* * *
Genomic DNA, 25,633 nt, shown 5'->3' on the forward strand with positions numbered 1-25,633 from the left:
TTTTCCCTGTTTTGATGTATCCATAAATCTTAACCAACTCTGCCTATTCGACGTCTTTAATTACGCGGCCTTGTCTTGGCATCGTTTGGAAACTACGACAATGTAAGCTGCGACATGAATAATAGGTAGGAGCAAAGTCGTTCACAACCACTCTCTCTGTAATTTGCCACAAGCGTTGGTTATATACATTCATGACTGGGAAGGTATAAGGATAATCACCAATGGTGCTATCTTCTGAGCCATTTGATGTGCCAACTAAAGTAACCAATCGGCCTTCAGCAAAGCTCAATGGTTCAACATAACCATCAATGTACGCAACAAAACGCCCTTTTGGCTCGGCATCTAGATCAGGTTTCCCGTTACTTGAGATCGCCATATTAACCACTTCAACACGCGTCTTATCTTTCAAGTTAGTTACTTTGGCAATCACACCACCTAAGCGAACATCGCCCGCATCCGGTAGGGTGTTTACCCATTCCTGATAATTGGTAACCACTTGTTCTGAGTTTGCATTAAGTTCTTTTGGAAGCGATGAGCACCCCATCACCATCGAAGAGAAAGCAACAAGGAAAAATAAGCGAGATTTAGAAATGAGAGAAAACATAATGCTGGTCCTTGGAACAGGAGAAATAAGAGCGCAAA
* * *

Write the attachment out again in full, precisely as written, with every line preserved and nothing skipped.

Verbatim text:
Genomic DNA, 25,633 nt, shown 5'->3' on the forward strand with positions numbered 1-25,633 from the left:
TTTTCCCTGTTTTGATGTATCCATAAATCTTAACCAACTCTGCCTATTCGACGTCTTTAATTACGCGGCCTTGTCTTGGCATCGTTTGGAAACTACGACAATGTAAGCTGCGACATGAATAATAGGTAGGAGCAAAGTCGTTCACAACCACTCTCTCTGTAATTTGCCACAAGCGTTGGTTATATACATTCATGACTGGGAAGGTATAAGGATAATCACCAATGGTGCTATCTTCTGAGCCATTTGATGTGCCAACTAAAGTAACCAATCGGCCTTCAGCAAAGCTCAATGGTTCAACATAACCATCAATGTACGCAACAAAACGCCCTTTTGGCTCGGCATCTAGATCAGGTTTCCCGTTACTTGAGATCGCCATATTAACCACTTCAACACGCGTCTTATCTTTCAAGTTAGTTACTTTGGCAATCACACCACCTAAGCGAACATCGCCCGCATCCGGTAGGGTGTTTACCCATTCCTGATAATTGGTAACCACTTGTTCTGAGTTTGCATTAAGTTCTTTTGGAAGCGATGAGCACCCCATCACCATCGAAGAGAAAGCAACAAGGAAAAATAAGCGAGATTTAGAAATGAGAGAAAACATAATGCTGGTCCTTGGAACAGGAGAAATAAGAGCGCAAA